The UK Ministry of Defence has inadvertently revealed its plan to spy on social media platforms in order to detect “change(s) in population sentiment.”
Despite ostensibly being about “better use of existing silos,” the MoD’s Data Strategy for Defence document explains how the military should move towards “Automated scanning of social media platforms” to detect “change in population sentiment.”
“Nowhere does the document explain why a strategy paper has gone so far off the beaten track that it promotes collecting data the MoD doesn’t have and using it for decidedly non-military purposes,” reports the Register.
Since the beginning of the COVID pandemic, the military has increasingly turned its attention inward towards its own citizens rather than doing what it should do, which is fighting foreign adversaries.
As author Laura Dodsworth revealed, GCHQ has embroiled itself in anti-vaccine and anti-lockdown messaging by targeting people who challenge the official COVID narrative online.
“She says some people believe they have been targeted by the 77th Brigade, part of the 6th Division of the Army,” reported the Telegraph.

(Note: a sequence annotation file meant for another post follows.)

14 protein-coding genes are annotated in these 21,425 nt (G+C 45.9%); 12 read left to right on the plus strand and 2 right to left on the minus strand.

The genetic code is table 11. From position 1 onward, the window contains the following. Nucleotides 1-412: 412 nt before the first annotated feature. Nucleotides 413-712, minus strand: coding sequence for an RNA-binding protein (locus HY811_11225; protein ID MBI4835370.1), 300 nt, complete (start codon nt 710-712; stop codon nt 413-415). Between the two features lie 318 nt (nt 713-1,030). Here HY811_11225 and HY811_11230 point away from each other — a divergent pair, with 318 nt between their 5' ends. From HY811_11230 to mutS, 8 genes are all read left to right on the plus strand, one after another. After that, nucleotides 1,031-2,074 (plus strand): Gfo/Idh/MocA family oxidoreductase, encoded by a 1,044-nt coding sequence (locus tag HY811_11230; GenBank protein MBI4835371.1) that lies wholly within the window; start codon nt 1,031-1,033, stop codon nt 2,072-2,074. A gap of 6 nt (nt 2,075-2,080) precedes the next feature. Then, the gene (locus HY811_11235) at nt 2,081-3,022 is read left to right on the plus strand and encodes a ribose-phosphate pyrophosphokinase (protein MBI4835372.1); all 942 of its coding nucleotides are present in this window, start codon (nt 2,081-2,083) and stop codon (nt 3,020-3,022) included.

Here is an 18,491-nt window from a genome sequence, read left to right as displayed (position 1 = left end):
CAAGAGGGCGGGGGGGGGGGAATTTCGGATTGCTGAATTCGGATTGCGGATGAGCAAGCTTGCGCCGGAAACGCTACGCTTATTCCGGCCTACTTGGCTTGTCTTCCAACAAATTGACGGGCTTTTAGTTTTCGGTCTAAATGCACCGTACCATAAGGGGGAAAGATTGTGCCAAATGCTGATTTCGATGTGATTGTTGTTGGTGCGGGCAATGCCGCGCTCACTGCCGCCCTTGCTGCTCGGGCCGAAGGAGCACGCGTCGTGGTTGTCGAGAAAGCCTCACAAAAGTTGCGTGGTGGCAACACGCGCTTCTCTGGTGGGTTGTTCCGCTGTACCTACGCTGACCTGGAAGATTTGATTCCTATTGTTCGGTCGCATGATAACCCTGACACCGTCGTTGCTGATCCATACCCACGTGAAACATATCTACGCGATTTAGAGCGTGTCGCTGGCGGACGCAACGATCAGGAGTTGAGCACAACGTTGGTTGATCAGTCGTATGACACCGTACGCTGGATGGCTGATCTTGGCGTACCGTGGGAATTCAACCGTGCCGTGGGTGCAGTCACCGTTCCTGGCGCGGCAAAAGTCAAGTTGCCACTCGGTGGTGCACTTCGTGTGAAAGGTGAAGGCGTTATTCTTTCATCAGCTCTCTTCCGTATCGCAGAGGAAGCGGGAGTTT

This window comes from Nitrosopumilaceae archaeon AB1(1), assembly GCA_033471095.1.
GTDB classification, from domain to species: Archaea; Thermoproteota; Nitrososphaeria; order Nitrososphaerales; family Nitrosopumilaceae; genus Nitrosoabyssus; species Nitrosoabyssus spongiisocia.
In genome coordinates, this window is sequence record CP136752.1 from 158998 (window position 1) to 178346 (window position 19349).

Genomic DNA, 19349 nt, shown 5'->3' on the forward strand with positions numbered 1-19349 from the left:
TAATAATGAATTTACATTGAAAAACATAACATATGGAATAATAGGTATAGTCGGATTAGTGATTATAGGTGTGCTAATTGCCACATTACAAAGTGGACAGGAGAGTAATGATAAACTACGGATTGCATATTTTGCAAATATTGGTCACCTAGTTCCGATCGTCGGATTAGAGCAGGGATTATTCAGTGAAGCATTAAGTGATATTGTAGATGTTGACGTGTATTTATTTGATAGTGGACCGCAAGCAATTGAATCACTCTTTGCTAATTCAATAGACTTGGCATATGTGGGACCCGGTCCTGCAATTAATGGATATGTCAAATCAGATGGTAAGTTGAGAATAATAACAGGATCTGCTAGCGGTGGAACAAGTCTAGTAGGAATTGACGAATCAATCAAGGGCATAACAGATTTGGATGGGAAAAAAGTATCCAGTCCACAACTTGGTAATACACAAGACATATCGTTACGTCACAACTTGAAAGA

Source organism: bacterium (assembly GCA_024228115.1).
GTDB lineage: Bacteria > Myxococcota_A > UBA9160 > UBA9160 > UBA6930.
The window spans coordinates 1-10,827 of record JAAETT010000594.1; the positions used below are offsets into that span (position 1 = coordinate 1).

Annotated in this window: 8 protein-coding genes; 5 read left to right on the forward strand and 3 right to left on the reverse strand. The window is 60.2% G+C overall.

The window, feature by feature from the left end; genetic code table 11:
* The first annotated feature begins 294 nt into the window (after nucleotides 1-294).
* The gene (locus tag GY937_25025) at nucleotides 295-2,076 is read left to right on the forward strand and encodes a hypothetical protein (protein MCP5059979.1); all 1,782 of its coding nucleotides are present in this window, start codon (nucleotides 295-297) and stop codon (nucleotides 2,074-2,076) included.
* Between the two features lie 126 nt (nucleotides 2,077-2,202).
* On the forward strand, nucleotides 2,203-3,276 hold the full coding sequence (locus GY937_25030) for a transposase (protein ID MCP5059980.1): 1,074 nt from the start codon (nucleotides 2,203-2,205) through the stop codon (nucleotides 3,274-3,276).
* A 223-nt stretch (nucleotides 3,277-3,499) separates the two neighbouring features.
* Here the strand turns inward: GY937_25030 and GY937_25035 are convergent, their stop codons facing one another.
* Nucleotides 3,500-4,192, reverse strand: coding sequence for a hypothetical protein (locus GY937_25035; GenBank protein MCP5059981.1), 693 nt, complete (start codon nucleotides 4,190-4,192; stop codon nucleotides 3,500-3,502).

According to the Ministry of Defence, the 77th Brigade uses “legitimate non-military levers as a means to adapt behaviours of the opposing forces and adversaries.”
The military’s main “adversaries” are now apparently British citizens who complain about lockdown while questioning the efficacy and safety of vaccines.
Dodsworth said she “hit a brick wall” when attempting to get answers about the unit’s activities, noting, “and I find that when someone puts up a brick wall, it’s because that’s where the real story lies.”
The unit played its role in the broader agenda, facilitated by government-affiliated behavioral psychologists, to terrify the public into mass obedience to lockdown rules by exaggerating the threat posed by COVID.